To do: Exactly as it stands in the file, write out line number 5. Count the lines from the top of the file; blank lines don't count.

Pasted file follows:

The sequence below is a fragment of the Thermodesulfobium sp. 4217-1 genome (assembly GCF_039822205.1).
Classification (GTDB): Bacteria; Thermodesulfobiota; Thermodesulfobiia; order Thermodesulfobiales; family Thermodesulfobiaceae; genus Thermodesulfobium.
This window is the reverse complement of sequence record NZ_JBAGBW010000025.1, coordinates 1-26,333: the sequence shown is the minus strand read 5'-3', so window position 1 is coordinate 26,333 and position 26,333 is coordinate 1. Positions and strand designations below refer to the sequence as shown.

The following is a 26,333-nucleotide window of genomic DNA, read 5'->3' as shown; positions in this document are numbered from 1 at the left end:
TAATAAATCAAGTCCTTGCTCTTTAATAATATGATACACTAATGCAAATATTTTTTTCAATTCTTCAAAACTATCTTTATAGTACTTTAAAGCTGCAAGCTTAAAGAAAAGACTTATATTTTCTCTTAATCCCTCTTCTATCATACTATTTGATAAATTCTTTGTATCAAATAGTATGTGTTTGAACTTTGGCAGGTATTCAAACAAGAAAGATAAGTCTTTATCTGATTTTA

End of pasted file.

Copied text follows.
TAATAAATCAAGTCCTTGCTCTTTAATAATATGATACACTAATGCAAATATTTTTTTCAATTCTTCAAAACTATCTTTATAGTACTTTAAAGCTGCAAGCTTAAAGAAAAGACTTATATTTTCTCTTAATCCCTCTTCTATCATACTATTTGATAAATTCTTTGTATCAAATAGTATGTGTTTGAACTTTGGCAGGTATTCAAACAAGAAAGATAAGTCTTTATCTGATTTTA